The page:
RGI Rhamnogalcturonan I; RGII rhamnogalacturonan II; MHR modified hairy region; AGP arabinogalactan-protein

2.4 Post-printing modification of glycans

Glycan samples on selected arrays were modified in situ after printing by enzymatic digestion. For the data in Fig. 6 selected arrays were digested with endo-α(1-5)-L-arabinanase or endo-β(1-4-)-galactanase (both from Aspergillus niger, Megazyme (Bray, Ireland) used at 1 U/ml in 200 mM sodium acetate pH 4.0.

2.5 Printing of arrays

Glycans were applied to nitrocellulose membrane (0.45 μm pore size, Schleicher and Schuell, Dassel, Germany) at two concentrations (0.2 and 0.04 mg/ml) and in duplicate such that each sample was represented by four spots. CDTA and NaOH extracted A. thaliana material was printed as extracted and as a five fold dilution, also in duplicate. Printing was performed using a microarray robot (Microgrid II, Genomic Solutions, Ann Arbor, MI, USA) equipped with split pins (MicroSpot 2500, Genomic Solutions). Pins were washed twice in dH2O after deposition of each sample.

2.6 Probing of arrays

Arrays were blocked by incubation for 1 h in PBS (140 mM NaCl, 2.7 mM KCl,10 mM Na2HPO4, 1.7 mM KH2PO4, pH 7.5) containing 5% w/v low fat milk powder (5%MPBS). Arrays were then probed for 2 h with antibodies diluted in 5%MPBS. All antibodies were used as 1/10 dilutions except CCRC-M1 which was used at 1/50, and BS-400-2, BS-400-3 and BS-400-4 which were used at 1/200. After washing with PBS, arrays were incubated for 2 h in either anti-rat or anti-mouse secondary antibody conjugated to alkaline phosphatase (Sigma, Poole, UK) diluted 1/5000 in 5%MPBS. After washing in PBS, arrays were developed using a substrate containing 5-bromo,4-chloro,3-indolylphosphate (BCIP) and nitroblue tetrazolium (NBT) in BCIP/NBT buffer (100 mM NaCl, 5 mM MgCl2, 100 mM diethanolamine, pH 9.5).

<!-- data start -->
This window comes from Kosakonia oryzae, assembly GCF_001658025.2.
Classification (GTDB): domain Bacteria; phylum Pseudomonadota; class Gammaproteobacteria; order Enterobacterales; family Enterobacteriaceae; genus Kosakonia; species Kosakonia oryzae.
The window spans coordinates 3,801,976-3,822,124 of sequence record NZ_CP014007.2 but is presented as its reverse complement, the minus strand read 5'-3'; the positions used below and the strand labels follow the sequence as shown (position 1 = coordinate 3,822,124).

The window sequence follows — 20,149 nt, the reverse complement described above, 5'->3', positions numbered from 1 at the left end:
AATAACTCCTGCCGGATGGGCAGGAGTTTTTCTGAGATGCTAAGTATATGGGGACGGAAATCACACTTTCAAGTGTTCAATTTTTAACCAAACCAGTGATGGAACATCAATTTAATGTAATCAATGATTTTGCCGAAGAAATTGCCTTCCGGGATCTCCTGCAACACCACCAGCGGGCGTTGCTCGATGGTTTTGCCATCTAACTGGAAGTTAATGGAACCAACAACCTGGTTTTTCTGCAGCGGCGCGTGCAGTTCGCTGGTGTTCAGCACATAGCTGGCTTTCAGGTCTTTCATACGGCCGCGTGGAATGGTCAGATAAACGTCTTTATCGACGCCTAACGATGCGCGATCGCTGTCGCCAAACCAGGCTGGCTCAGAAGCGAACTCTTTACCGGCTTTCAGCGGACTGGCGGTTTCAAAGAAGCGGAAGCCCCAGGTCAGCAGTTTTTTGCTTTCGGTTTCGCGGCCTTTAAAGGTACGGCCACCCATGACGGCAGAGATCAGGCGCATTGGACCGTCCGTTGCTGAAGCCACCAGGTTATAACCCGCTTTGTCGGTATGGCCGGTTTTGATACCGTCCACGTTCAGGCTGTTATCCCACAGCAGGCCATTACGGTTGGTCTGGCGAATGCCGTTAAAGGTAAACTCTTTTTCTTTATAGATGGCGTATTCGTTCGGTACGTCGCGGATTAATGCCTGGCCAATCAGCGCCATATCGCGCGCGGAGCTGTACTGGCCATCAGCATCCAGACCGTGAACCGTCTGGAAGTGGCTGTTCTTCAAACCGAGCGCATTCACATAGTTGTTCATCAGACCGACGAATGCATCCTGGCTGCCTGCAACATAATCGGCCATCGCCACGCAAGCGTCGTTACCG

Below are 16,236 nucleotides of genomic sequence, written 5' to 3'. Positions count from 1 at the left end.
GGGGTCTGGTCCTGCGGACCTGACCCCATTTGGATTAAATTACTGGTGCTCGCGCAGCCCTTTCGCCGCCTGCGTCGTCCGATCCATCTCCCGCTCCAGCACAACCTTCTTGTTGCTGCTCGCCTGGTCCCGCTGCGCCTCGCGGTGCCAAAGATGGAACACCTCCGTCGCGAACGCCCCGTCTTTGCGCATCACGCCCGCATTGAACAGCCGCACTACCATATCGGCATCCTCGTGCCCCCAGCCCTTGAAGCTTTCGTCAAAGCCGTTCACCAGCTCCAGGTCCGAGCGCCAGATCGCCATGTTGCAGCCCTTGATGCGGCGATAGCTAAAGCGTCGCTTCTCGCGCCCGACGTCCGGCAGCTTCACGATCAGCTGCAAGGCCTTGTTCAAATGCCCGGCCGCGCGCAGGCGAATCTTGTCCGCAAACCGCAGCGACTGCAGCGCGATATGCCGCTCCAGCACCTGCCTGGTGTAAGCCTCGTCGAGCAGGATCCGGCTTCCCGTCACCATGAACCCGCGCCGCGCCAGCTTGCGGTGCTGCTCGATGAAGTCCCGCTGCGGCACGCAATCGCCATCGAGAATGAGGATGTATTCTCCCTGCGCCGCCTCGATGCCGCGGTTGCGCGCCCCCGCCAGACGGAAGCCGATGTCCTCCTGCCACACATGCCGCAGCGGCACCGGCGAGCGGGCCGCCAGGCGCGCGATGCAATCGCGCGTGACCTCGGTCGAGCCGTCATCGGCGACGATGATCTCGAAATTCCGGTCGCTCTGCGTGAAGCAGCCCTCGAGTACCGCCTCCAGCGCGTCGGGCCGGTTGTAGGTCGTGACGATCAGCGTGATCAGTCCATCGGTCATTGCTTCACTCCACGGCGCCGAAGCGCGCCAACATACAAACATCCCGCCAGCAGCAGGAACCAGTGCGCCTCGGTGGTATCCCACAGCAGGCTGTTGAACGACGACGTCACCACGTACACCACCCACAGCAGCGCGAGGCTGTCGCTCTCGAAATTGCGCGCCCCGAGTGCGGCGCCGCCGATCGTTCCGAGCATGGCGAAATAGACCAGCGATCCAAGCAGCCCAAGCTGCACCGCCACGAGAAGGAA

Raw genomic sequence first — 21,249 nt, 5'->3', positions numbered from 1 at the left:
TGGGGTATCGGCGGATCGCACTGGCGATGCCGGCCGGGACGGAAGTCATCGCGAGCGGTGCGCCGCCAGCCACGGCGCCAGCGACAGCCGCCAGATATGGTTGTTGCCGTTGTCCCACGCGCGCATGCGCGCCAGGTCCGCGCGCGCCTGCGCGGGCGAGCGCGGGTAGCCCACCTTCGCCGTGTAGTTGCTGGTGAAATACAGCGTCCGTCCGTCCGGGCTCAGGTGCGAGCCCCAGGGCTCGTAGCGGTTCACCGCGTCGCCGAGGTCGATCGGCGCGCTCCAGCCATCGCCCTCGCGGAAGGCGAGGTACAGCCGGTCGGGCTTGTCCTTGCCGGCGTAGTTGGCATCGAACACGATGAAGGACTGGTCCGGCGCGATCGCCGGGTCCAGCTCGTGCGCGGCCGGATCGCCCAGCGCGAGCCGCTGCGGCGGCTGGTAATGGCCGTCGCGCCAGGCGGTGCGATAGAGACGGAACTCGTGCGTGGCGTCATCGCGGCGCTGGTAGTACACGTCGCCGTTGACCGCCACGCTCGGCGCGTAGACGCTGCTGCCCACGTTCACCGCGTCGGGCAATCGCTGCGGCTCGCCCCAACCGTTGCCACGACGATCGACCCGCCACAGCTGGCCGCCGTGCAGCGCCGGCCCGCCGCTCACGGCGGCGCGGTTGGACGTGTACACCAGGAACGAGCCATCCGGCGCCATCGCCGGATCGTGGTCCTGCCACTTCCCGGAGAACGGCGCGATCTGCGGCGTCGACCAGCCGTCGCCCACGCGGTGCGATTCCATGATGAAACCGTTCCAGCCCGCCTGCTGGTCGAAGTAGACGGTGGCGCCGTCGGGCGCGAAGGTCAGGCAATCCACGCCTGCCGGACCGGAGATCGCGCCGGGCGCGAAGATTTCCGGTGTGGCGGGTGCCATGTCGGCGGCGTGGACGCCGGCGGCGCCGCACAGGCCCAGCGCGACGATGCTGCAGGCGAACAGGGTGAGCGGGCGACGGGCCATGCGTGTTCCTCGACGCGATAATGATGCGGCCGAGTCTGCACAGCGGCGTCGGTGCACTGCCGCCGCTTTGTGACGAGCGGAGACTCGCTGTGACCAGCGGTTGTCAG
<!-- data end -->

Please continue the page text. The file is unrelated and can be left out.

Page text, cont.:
2.7 Scanning and analysis

Arrays were scanned, converted to 16 bit grey-scale TIFFs, transformed to negative images and uploaded into ImaGene 6.0 microarray analysis software (BioDiscovery, El Segundo, CA, USA). Semi-automatic gridding was used to create an analysis area for each spot, and a 5-pixel zone around each spot was used for calculation of local background signals. Individual spot signals were defined as the mean pixel value within each spot area (red zone in Fig. 1d) minus the median pixel value in the surrounding local background area (green zone in Fig. 1d). The mean of the four individual spot signals for each sample was defined as the ‘mean sample value’ (MSV) and ‘total mean sample values’ (TMSVs) were the means of MSVs from three separate experiments. Selected data sets (TMSVs) were used to generate heatmaps (Figs. 2b and 5b) using online heatmapper software ( For each antibody in the heatmap, the maximal TMSV was set to 100% and all other values within that data set adjusted accordingly. A cut off of 5% of the maximal TMSV was imposed. Hierarchical cluster analysis was performed on TMSVs obtained for 23 previously characterized antibodies and 7 newly produced ones using Epclust software ( Clustering was based on correlation measure based distance and average linkage.